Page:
With its $3,000 ‘Reality Pro’ headset, will Apple succeed where others have failed?

Apple hasn’t made a major product introduction since it rolled out the Apple Watch in 2015, but with its “Reality Pro” mixed-reality headset, expected to retail for $3,000, the company will be entering into a market that has so far failed to catch on with mainstream consumers.

Designer Marcus Kane's conception Apple’s mixed reality headset (via Yanko Design)
Designer Marcus Kane’s conception Apple’s mixed reality headset (via Yanko Design)

Emily Bary for MarketWatch:

Apple has a history, though, of turning technology categories into trends, and a team of Goldman Sachs analysts says the company might be able to work its magic again with the Reality Pro headset.

“Although we recognize that the [augmented/virtual reality] industry as a whole has generally been disappointing, we believe that Apple’s potential AR/VR headset can succeed where others may have not, given Apple’s points of differentiation relative to competing headset manufacturers,” wrote the analysts led by Michael Ng.

One advantage for Apple is that it has an installed base of more than 1.1 billion active iPhone users who are potential consumers for the new headset. The company can also lean on its large developer base to create compelling content for the device, while itself translating crucial first-party apps like Facetime, Apple TV+ and Apple Music to mixed reality.

“Notably, non-gaming use cases should serve as a point of differentiation for Apple, where we believe that Apple is even more competitively advantaged relative to incumbent virtual reality headsets and ecosystems,” the Goldman team wrote.

The analysts give the example of potential “immersive sports” experiences making use of Apple’s deals for MLB Friday Night Baseball and MLS Season Pass.

MacDailyNews Take: Earlier this month, our Little birdie told us that one selling point of Apple’s mixed-reality headset will be attending live and recorded concerts remotely. Buy a ticket, for significantly less than in-person, and the headset will “as much as possible, be like being there – with extras like changing seat positions.” Apple’s launch last week of new concert discovery and set lists features on Apple Maps and Apple Music lays part of the foundation.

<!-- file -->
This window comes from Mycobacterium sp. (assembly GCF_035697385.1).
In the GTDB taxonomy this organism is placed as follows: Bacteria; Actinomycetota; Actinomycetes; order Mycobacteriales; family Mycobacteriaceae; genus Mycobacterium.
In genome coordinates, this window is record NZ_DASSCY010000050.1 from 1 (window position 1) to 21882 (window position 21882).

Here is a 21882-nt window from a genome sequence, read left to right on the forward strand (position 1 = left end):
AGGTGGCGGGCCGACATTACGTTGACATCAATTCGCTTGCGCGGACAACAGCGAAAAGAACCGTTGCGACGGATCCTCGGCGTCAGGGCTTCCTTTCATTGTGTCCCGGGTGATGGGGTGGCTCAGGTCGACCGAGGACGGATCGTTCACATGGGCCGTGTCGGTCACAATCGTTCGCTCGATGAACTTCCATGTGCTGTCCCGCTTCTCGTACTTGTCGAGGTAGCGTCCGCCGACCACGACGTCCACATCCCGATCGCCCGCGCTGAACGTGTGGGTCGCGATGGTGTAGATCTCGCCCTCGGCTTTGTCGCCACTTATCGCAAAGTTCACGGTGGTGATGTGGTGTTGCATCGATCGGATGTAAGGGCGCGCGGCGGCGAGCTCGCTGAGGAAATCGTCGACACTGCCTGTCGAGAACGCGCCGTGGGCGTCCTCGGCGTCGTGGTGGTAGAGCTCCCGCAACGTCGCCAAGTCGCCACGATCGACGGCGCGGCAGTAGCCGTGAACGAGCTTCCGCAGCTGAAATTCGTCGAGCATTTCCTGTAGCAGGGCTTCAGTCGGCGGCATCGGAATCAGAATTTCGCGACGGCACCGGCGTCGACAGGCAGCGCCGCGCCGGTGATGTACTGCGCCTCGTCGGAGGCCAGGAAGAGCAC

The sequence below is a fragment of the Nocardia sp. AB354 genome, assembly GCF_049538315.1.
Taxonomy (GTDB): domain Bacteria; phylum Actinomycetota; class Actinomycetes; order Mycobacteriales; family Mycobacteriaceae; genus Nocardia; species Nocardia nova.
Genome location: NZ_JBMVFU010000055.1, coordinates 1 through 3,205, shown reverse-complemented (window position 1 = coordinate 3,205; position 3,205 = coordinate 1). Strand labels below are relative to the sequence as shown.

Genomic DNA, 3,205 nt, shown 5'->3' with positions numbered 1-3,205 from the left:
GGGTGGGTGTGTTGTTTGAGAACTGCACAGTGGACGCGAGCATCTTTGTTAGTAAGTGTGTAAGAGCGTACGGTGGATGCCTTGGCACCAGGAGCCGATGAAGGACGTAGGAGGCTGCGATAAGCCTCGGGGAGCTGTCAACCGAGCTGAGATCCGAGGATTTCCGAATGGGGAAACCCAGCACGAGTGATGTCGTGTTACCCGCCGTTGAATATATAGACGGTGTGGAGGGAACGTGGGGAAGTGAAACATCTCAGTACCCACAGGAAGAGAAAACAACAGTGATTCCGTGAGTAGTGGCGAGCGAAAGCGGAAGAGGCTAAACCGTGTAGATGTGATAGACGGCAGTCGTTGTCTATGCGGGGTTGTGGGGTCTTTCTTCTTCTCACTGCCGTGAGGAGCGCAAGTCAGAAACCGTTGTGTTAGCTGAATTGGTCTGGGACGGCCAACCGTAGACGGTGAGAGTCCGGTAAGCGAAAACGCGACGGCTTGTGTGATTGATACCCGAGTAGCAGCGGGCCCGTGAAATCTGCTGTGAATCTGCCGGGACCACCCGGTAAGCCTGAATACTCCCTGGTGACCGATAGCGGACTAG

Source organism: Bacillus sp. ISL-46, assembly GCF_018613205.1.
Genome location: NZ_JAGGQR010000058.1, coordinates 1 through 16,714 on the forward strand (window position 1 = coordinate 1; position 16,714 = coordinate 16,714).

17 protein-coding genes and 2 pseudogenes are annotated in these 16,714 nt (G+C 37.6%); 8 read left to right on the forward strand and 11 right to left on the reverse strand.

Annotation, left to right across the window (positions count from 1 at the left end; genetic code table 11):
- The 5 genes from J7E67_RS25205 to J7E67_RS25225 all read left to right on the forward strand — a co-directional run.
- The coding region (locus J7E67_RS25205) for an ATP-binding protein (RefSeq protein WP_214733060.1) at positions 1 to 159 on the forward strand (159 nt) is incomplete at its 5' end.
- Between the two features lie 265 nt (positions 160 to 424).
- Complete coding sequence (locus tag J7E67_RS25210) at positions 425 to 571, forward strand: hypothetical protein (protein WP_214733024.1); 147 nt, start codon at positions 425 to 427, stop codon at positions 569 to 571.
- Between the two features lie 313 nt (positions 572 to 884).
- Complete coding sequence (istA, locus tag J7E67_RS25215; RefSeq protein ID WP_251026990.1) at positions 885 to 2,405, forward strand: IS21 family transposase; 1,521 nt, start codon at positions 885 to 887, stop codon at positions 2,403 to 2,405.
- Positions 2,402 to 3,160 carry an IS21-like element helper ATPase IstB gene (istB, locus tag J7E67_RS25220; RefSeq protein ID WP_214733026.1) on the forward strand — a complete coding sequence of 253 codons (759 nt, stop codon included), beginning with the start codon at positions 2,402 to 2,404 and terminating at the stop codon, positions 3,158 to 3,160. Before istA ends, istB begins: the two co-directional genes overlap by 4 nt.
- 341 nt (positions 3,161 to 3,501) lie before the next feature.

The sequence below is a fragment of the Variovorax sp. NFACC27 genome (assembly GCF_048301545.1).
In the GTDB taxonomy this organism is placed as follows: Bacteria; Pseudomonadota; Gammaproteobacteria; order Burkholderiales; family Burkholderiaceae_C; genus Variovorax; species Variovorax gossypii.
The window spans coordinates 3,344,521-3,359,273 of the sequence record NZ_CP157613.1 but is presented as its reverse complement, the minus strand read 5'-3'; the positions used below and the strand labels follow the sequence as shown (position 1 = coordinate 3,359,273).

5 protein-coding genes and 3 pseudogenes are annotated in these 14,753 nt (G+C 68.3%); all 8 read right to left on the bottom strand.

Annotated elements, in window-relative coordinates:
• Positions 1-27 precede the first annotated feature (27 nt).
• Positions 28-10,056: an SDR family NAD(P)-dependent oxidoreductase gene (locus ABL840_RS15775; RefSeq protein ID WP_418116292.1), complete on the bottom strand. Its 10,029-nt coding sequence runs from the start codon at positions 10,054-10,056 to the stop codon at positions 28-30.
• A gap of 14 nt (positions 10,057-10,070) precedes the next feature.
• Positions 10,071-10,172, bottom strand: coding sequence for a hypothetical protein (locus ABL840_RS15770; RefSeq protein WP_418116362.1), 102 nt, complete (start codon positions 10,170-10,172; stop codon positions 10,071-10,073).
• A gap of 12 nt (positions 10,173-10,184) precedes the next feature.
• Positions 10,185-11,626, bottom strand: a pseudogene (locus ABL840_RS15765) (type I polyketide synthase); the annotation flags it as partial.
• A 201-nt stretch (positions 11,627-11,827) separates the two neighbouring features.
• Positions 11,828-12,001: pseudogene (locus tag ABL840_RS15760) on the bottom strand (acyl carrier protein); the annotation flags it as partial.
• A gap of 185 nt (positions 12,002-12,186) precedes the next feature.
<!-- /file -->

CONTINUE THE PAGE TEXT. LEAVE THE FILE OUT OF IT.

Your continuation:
Goldman analysts estimate the “Reality Pro” and successors will contribute $11 billion – $20 billion to Apple’s annual revenue between fiscal 2024 to fiscal 2028.

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  1. the best use for VR headset is serious gamers (not casual mobile gamers) and limited professional use of which apple has no real audience. Outside of a few games there are no killer use for a VR headset. People love computer screens but not 3 inches from their face. Like 3D movies, this is a technology, that after the sizzle has died off, people just won’t use. And a 3k price tag will keep most from ever trying.

    1. Applications for VR will be way beyond gaming. Think system interfaces (as seen in The Matrix Reloaded/Revolutions) and education (The Lawnmower Man – granted, that didn’t end well), along with stuff we haven’t even conceived yet.

      Humanity has barely scratched the surface.

      (Also, watching movies in VR will be way more immersive and convenient than on a TV)

  2. I think the key to this release is that it allows software developers to develop apps for this new platform. As time goes on, the physical device may evolve into Apple Glasses, but its important to see what developers will create . . . for anyone who had the 1st iPhone, there was no App Store for the first year — and once developers came on the scene the iPhone evolved into something much more advanced than its first iteration.

    1. as if the world isn’t already overflowing with chinese & russian trolls, orange tinted media entertainment, and corporate doublespeak. we’re already witnessing a generation unable to think for themselves, with a significant portion of them setting themselves up for a life of poverty with their bad life choices. Now another generation of losers will tune out. Who would have expected the company that aired the 1984 ad is now establishing itself to become Big Brother?

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